How wild is that? Like, put that into perspective of all these other artists that are just trying to keep up to date with the Spotify algorithm or not to say that you aren’t as well trying to get distribution for your music. But you now have this community, this fan club, whatever you want to call them, whatever you call the Saputos in the group chat. You know, I think it’s pretty marvelous to be honest. And I think having that level of community that you can directly DM, send them a track, hit them up for ideas, drop a link for a drop, drop a link for a new job that you’re, that you have rolling out and get the whole community hyped about. It is something super unique and super special. And I feel like well definitely not many people have that.

Peter Saputo: Yeah, no, definitely, definitely not. Which is, it’s so cool being part of something so like, niche or like, it’s just, it’s definitely, it just feels good, honestly, to have community like that because I think that yeah, I mean like not many people have a chat where they can hit up their like top fans.

Group Chat Creation and Management

So, it’s talking about that. So, when you have a chat, for those who don’t understand what that means, okay. Because a lot of people listen to mint, they’re either already like web three native or getting into the space, using the podcast as a guide to navigate that. So, I want to break this down because you’re very relatable  you’re in this space for almost a little bit over a year. And you figured it out, like you made it on sound, you have your group chat, you’re selling out drops, paint out the sort of like roadmap, right? The steps, what does that mean to have a group chat? How the hell do you funnel people into a group chat? How do you even get somebody to collect your stuff to begin with and then bring them into the, you know what I mean? Like, lay it out for me?

Peter Saputo: I mean, definitely, like, it took time, and that’s the biggest thing. It’s not like an overnight thing. It’s not just over a couple of weeks. It’s like, I mean, I spent so much time networking in this space before I had sold anything, before I go on to any platforms. And it was honestly at the point of like, I had been around for so long and people were questioning like, why isn’t Peter on you know, XYZ? All the why isn’t he on all these platforms? Like whatever and it’s just like, it kind of showed how much work needs to be put in. And it’s not even necessarily like work. It’s just making friends. Honestly, at this point. I kind of just, I’m gonna shut up everywhere and started meeting people and by that time I dropped anything. I already had fans that wanted to be collectors. And once they were, you know, collectors of mine, I just went hey, I’m making a telegram. I started out with like a discord, which I honestly barely invited people to. It was mostly like, my web to fanbase and discord. But yeah, I just started inviting people do a telegram chat and I was like, yo, we can hang out here. You know, you guys will get info on whatever first and yeah, I don’t know it’s a good hang. the GMs every day.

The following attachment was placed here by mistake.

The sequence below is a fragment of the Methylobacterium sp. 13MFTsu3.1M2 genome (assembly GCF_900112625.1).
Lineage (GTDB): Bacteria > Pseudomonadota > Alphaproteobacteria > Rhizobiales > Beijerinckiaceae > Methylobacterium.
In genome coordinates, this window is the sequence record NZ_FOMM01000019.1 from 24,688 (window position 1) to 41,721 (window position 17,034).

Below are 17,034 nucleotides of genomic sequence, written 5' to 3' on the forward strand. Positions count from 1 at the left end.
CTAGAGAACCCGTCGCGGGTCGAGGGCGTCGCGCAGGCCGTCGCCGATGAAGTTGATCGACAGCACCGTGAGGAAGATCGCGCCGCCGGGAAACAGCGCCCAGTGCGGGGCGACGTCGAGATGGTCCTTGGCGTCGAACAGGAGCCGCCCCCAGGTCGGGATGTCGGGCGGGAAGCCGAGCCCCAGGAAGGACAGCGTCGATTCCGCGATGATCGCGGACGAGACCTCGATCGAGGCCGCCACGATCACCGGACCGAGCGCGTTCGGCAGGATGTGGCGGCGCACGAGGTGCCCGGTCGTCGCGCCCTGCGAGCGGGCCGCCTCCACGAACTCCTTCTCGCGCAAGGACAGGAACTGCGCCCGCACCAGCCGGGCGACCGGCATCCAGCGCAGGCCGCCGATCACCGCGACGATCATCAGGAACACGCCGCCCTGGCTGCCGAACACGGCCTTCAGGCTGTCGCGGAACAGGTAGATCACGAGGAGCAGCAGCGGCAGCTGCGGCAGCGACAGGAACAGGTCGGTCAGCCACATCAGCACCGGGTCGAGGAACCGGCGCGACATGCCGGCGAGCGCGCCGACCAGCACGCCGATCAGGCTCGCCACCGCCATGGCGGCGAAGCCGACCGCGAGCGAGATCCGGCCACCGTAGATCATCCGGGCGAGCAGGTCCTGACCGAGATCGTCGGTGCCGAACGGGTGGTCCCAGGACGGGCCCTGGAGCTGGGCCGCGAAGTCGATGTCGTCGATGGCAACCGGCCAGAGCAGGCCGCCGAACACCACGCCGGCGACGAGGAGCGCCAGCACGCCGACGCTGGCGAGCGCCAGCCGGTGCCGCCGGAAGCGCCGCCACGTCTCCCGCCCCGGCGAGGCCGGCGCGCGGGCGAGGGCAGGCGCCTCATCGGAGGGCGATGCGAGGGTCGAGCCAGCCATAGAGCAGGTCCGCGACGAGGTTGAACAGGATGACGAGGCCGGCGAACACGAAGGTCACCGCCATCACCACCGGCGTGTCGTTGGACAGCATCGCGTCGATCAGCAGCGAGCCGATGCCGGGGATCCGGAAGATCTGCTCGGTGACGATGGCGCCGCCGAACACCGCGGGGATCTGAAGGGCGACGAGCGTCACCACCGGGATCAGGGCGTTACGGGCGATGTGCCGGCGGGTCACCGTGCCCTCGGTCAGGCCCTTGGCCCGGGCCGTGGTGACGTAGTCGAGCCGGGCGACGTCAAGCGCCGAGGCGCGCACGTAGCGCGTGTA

Acquiring Fans Before Releasing Music

The Gms everyday, but how did you get your fans before dropping? That’s like, that’s the golden question.

Peter Saputo: Yeah, I mean, like I said, it’s getting fans before dropping anything is, that is the work and it is just showing up. Like I legitimately shut up any possible place that I could. I was buying tickets putting them on my credit card and being like, I’m probably never gonna see money or I’m never gonna get this money back. Like I’m literally like just winging this. And just showing up like we met at, where did we meet? We met in Denver, Eth Denver.

I think so.

Peter Saputo: Yeah, we just pulled up and networks there because just like meeting all these collectors and the I pretty much every event and the states are pretty much pulled up to which was wild, who’s sick but it was definitely like, in person talking to these people and not everybody necessarily has like the luxury of like, being able to do that or not even the luxury but like the lucky, like the balls to just put everything on a credit card and be like YOLO, Like I don’t know, like it was honestly stupid. decision but like, it worked out. So, not stupid. But yeah, I mean, I just think it’s just a matter of networking with people and you can do that online and by being in discord or hanging out on Twitter spaces and stuff like that. And like, you know, I was doing all those things too. So, it’s kind of I just put myself everywhere I possibly can be, to the point where you kind of couldn’t miss me, if that makes sense.

Yeah, I agree. 

Peter Saputo: I was able to, you know, when I did my first like, sound drop it was gone instantly, which was mind blowing. But it kind of made sense why that happened? Because I like I knew and everybody knew how much time I spent in this space. So yeah.

Do you feel like you’re better in person or online, when it comes to meeting new friends?

Peter Saputo: Oh, definitely better in person. Yeah, definitely.

Translating Charisma From In-Person to Online Interactions